Sad and unfortunate.For these reasons and many more, the Supreme Court's decision in Shelby County is one of the worst in the history of the institution. As a matter of fact, and of law, it is indefensible. It will be viewed by future scholars on a par with the Court's odious Dred Scott and Plessy decisions and other utterly lamentable expressions of judicial indifference to the ugly realities of racial life in America. And to those tens of millions of Americans whose voting rights were protected last year by Section 4, it is a direct slap in the face rendered by judges who today used the banner of "states rights" to undermine the most basic right any individual can have in a free society -- the right to be able to vote free from racial discrimination employed by public officials.The America described by the Chief Justice, the one in which "blatantly discriminatory evasions of federal decrees are rare," is an America which has never once existed and which obviously does not exist today. The America the rest of us see so clearly with our own eyes, the America in which officials all over are actively seeking to suppress black and Hispanic votes, is the one that tens of millions of the rest of us have to live with, at least for now, without the protections of Section 4 of the venerable law. When rights are weakened for some, they are weakened for all. We all are much weaker today in the wake of this ruling.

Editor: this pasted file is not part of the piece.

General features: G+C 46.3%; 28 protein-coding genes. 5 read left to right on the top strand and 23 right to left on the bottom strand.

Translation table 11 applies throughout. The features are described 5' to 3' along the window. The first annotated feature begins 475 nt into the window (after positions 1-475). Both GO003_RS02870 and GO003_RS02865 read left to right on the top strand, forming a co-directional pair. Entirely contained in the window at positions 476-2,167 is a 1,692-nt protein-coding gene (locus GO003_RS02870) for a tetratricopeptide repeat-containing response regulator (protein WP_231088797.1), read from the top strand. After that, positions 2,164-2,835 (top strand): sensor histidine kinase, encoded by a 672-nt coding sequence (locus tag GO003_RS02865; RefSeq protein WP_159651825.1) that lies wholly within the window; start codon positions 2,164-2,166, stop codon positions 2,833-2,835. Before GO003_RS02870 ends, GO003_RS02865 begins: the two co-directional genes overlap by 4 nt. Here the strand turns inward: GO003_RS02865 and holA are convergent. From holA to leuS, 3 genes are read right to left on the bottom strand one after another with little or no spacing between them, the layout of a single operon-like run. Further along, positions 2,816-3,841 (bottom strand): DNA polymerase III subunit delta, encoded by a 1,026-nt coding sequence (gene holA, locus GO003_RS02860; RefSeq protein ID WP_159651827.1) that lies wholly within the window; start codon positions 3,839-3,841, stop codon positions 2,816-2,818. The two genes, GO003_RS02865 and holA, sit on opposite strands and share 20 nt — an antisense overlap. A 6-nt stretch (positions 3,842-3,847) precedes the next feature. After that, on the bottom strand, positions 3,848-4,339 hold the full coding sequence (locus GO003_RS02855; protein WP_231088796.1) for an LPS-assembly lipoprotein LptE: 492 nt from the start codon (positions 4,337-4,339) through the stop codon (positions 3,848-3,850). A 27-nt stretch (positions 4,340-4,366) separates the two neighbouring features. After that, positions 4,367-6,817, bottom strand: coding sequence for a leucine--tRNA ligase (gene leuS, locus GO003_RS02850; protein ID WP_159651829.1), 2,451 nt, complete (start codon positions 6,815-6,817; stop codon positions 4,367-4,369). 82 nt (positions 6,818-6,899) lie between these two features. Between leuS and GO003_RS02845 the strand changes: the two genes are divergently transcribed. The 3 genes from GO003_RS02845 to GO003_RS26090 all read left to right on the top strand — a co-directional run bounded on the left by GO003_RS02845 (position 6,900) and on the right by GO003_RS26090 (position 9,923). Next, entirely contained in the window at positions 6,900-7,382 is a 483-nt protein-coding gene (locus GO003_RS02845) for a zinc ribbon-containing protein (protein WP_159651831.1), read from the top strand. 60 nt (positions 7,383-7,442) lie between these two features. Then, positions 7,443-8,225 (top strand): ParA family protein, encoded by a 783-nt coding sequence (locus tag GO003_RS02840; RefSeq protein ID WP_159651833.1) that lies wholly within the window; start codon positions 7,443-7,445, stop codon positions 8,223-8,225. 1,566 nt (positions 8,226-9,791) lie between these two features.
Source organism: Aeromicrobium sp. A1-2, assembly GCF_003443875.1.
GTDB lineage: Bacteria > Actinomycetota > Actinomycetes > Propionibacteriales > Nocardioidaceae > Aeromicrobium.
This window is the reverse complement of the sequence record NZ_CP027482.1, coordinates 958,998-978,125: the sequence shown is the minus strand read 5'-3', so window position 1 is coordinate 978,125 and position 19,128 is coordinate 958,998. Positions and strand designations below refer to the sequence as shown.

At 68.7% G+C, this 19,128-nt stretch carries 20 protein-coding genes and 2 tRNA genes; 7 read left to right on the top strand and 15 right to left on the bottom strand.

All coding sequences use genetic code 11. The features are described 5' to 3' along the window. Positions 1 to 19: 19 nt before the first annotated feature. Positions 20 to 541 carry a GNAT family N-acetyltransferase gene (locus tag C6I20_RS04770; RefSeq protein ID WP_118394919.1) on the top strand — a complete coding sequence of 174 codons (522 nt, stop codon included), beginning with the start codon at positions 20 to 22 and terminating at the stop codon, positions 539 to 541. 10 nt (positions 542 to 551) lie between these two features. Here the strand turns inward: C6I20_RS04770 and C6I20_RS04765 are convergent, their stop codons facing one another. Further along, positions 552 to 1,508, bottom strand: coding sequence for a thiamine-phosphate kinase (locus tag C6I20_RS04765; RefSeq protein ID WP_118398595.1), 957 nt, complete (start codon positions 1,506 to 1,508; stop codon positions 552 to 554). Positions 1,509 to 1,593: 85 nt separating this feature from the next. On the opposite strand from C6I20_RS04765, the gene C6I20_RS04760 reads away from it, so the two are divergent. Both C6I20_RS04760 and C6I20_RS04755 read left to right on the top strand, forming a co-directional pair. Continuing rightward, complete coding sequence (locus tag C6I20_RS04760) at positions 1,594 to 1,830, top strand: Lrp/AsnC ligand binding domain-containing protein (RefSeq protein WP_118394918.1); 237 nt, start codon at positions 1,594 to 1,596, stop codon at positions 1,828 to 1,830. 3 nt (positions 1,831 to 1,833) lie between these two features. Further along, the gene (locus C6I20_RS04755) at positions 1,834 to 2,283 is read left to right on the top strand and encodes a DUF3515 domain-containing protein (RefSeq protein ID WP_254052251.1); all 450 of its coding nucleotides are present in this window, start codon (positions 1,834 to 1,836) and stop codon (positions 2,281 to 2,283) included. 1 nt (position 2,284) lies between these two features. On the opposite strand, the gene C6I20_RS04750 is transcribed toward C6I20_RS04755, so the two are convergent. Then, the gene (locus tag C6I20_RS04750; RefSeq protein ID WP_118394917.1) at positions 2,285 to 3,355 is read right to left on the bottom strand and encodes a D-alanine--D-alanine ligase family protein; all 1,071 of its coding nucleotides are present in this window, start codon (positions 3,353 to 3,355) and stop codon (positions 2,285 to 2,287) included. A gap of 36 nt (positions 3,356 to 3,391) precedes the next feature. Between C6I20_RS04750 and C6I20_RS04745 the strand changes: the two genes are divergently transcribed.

So back to abortion laws. It has been determined in a Supreme Court ruling in 1973 that women have a right to have an abortion in America if that is what they choose. I don't believe anyone who makes this decision makes it lightly. It can't be easy to decide to abort a fetus. There are many reasons why women choose to have an abortion. They are personal and should be made by the woman and a health care provider and hopefully with the father and/or other family members. There are restrictions on abortions and most have been determined by state legislatures. Now in several states, a forced ultrasound, sometimes a vaginal ultrasound, unnecessary for the abortion procedure, has been imposed on women who desire an abortion. This is an invasion of privacy, personal space and health care decision making by a state government or even by a state Governor ( Iowa Governor Terry Branstad for example who will now personally decide if a woman on Medicaid should or should not get an abortion) I thought that the conservatives don't like government intrusion into their rights. Sigh.